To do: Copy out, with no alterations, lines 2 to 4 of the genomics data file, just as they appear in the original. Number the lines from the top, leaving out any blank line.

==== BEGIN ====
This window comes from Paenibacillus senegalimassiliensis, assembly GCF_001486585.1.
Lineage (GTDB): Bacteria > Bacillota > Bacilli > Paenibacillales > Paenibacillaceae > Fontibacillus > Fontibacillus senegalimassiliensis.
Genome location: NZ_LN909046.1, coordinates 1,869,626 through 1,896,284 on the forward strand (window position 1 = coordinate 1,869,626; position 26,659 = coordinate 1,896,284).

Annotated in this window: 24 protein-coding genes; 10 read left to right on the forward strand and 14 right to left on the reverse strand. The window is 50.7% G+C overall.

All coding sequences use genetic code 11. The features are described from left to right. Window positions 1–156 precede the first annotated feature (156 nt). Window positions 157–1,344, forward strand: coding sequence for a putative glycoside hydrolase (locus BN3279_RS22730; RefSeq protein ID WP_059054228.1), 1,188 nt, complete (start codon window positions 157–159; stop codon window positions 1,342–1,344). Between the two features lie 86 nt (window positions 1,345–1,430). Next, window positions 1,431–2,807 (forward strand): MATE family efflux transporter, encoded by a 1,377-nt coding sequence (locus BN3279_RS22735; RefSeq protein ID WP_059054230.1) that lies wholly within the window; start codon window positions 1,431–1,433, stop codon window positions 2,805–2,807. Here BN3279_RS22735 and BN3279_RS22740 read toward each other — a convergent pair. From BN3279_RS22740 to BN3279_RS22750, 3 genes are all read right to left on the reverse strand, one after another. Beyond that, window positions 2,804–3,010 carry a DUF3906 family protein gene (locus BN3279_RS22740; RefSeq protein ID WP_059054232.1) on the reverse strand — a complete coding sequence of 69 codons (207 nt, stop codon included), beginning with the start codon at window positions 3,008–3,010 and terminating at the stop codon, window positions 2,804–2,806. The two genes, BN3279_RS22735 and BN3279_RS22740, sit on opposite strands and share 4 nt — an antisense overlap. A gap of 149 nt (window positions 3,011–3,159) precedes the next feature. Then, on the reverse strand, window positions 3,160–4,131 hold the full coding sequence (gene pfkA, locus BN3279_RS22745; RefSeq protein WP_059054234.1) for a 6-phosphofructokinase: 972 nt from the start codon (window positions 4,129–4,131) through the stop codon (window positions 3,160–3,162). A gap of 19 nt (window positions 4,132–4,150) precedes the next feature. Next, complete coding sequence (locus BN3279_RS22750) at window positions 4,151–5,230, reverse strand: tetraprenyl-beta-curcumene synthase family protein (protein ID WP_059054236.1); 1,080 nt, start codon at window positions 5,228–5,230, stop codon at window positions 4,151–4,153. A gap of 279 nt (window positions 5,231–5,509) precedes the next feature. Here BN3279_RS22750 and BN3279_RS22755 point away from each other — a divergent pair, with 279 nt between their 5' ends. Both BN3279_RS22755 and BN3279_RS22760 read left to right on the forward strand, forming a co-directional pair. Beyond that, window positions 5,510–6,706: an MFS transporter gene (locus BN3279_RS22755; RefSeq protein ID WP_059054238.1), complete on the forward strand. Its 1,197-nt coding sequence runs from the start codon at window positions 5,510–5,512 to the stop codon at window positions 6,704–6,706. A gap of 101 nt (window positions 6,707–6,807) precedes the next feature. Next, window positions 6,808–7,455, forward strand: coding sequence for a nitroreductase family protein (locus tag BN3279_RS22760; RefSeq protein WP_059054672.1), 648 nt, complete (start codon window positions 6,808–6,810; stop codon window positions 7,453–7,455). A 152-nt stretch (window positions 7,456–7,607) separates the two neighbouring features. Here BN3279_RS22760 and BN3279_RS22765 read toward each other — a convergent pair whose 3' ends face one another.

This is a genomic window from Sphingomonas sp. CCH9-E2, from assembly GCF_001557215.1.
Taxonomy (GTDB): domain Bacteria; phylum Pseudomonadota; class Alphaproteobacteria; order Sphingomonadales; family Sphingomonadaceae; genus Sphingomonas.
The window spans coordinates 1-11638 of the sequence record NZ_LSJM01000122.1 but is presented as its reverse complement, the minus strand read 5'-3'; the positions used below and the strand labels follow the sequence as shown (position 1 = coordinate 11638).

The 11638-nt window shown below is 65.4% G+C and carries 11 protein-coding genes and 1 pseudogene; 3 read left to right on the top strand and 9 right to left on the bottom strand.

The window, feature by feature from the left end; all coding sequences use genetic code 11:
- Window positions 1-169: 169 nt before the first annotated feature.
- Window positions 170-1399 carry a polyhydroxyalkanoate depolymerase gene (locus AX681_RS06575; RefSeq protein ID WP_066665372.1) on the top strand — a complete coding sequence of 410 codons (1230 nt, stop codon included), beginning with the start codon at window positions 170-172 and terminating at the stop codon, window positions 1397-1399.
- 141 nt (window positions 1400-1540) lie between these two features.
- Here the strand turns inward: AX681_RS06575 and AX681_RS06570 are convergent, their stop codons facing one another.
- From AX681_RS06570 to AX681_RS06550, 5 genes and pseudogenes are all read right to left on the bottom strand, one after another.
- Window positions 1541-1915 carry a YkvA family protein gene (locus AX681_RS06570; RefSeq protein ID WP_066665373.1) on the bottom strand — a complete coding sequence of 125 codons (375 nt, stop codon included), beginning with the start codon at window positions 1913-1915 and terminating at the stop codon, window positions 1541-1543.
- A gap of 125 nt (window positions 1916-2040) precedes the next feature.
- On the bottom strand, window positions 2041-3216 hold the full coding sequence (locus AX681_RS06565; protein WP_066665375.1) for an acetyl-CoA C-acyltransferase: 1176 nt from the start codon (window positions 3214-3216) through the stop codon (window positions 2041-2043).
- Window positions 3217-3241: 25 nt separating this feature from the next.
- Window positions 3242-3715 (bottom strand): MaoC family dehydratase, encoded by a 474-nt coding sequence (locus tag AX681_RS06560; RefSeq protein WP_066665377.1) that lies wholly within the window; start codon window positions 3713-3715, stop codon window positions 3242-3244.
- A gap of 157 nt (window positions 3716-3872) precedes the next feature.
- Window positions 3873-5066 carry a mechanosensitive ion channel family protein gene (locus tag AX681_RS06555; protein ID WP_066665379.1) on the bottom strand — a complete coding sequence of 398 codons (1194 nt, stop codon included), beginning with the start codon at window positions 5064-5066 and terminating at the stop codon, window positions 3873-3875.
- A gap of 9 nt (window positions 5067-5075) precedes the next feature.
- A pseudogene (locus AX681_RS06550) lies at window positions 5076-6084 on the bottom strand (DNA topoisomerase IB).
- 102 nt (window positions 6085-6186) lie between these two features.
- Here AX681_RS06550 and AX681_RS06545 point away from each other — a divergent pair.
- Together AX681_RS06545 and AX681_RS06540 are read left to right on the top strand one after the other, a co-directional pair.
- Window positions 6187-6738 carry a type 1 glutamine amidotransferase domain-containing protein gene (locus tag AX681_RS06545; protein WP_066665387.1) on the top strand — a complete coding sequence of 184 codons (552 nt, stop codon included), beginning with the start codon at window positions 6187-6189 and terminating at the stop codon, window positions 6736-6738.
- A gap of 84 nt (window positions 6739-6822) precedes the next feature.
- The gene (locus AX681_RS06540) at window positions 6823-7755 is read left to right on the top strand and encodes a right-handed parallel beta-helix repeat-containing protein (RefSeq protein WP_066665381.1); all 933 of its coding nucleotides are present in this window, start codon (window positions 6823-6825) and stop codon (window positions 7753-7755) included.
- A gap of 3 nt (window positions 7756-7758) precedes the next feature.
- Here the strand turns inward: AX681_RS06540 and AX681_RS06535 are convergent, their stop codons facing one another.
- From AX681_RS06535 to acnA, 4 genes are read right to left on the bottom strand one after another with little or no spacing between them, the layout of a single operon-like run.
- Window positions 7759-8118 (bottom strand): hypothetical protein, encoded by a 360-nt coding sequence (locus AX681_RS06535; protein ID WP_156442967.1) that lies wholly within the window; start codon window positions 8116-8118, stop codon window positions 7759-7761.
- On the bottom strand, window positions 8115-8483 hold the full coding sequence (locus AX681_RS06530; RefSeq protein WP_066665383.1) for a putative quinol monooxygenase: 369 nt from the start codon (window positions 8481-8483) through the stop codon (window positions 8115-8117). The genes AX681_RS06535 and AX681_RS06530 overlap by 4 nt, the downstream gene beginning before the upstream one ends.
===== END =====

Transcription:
Lineage (GTDB): Bacteria > Bacillota > Bacilli > Paenibacillales > Paenibacillaceae > Fontibacillus > Fontibacillus senegalimassiliensis.
Genome location: NZ_LN909046.1, coordinates 1,869,626 through 1,896,284 on the forward strand (window position 1 = coordinate 1,869,626; position 26,659 = coordinate 1,896,284).

Annotated in this window: 24 protein-coding genes; 10 read left to right on the forward strand and 14 right to left on the reverse strand. The window is 50.7% G+C overall.